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The United Kingdom Science Park Association magazine | Issue 6 | Winter 2018

BREAKTHROUGH | The United Kingdom Science Park Association magazine | Issue 6 | Winter 2018

21. NATIONAL AGRI-FOOD INNOVATION

50. THE AGRI-TECH REVOLUTION 74. GLOBAL INCUBATION SUCCESS

ukspa.org.uk

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WELCOME

Technology for our future

UKSPA Chairman Dr David Hardman MBE looks at the importance of agri-tech to our very future on this planet…

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eflecting the diversity of interests across the science and innovation parks in the UK, this edition of Breakthrough is themed around agri-tech. Farmers are constantly working to maintain quality while maximising sustainable productivity to meet the ever-increasing needs of a burgeoning population. With a world population set to grow by a further 2.3 billion by 2050, the UN Food and Agriculture Organisation believes we will have to generate 70% more food than we do today to feed us all. This increasing demand set in the context of finite natural resources, fertile land - worldwide the amount of arable land is shrinking - and water, along with the impact of climate change, suggests that the key to sufficient food for our future has to be through the application of innovative new technologies. In common with so many aspects of our lives, we are increasingly turning to digital technologies to increase efficiency through automation and precision. This edition focusses on smart farming, food design, IoT for agriculture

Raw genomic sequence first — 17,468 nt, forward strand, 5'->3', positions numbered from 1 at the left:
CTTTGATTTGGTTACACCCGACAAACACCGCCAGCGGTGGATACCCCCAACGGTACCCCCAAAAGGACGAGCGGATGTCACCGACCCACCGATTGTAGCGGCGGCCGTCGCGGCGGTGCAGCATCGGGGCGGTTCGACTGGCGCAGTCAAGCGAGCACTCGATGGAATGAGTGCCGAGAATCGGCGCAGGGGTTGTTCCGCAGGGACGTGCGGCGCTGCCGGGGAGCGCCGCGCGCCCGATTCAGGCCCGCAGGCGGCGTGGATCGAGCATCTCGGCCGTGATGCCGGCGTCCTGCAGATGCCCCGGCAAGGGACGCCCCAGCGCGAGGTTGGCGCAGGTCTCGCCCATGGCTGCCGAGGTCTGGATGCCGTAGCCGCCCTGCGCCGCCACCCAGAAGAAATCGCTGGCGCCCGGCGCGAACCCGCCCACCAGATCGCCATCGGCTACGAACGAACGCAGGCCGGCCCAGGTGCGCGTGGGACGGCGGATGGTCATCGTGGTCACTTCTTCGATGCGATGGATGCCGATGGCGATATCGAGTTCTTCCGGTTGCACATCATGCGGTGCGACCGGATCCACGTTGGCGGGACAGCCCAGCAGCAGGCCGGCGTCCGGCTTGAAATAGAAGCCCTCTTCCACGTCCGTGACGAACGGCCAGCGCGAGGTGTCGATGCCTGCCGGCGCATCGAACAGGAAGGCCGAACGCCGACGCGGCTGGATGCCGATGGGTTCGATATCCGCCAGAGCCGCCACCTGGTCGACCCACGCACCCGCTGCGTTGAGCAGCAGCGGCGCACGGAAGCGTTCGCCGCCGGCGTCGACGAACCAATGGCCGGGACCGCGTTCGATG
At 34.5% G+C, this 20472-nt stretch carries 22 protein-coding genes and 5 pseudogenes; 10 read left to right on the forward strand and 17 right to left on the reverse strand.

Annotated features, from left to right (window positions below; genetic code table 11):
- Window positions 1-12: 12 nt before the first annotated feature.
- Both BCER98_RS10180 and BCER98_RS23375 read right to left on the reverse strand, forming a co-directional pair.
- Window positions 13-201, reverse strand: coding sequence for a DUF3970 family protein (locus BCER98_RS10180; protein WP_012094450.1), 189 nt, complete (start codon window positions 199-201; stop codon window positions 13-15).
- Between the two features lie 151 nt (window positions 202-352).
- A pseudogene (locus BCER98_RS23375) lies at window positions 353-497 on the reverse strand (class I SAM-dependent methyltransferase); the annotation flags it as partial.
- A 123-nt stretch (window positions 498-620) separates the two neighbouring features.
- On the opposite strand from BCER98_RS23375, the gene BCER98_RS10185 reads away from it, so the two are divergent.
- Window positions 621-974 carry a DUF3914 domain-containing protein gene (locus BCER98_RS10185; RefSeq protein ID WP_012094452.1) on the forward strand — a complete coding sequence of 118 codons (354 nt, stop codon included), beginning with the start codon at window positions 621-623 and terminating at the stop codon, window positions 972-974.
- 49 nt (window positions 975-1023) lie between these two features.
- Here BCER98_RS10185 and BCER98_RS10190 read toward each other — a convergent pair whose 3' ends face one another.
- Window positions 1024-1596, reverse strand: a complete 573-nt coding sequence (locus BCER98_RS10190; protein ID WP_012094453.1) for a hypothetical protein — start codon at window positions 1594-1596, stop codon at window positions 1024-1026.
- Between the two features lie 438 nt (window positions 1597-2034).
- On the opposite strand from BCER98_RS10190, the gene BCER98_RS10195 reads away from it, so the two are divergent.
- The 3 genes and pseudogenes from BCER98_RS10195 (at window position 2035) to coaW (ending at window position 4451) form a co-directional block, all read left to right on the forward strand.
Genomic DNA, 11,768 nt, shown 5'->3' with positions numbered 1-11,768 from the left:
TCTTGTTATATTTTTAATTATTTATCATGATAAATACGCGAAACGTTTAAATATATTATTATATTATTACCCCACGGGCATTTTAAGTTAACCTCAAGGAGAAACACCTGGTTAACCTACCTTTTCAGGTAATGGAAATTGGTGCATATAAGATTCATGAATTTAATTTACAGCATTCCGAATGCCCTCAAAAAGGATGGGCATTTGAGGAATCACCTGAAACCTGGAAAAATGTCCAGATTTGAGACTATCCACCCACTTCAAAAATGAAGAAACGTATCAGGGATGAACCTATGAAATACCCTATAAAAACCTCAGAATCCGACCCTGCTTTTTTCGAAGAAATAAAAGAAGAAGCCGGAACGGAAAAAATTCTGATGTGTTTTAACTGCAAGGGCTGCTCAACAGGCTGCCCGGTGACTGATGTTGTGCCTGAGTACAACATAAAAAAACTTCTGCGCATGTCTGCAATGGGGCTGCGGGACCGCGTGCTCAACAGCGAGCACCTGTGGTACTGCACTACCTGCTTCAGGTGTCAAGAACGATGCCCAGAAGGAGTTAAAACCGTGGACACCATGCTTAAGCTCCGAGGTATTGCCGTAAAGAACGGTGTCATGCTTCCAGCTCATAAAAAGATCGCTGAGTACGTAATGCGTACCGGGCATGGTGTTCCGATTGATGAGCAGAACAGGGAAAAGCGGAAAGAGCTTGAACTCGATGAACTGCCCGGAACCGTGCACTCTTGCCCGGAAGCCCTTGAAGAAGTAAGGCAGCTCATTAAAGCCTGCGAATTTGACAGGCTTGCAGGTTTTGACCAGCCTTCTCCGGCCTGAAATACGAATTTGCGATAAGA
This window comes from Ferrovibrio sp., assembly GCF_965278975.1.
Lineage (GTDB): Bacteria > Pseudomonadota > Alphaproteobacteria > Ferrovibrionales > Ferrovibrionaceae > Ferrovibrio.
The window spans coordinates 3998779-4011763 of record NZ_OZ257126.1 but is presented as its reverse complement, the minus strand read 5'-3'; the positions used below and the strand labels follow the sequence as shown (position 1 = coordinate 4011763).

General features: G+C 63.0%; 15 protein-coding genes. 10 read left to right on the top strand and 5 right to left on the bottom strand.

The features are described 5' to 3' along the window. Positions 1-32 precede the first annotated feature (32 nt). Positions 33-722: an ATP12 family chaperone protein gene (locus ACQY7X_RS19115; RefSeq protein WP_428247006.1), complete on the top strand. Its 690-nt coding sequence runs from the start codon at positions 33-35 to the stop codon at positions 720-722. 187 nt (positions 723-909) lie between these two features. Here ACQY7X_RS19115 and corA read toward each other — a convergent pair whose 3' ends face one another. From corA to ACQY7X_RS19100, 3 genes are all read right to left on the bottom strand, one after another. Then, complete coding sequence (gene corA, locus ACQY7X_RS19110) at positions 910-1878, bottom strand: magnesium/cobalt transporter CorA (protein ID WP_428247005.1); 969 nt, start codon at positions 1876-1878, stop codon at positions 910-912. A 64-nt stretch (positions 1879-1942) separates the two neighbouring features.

UKSPA

The United Kingdom Science Park Association, Chesterford Research Park, Little Chesterford, Essex CB10 1XL T: 01799 532050 E: info@ukspa.org.uk W: ukspa.org.uk

and food, but also looks at the application of biotechnologies through synthetic biology.

CONVERGING TRENDS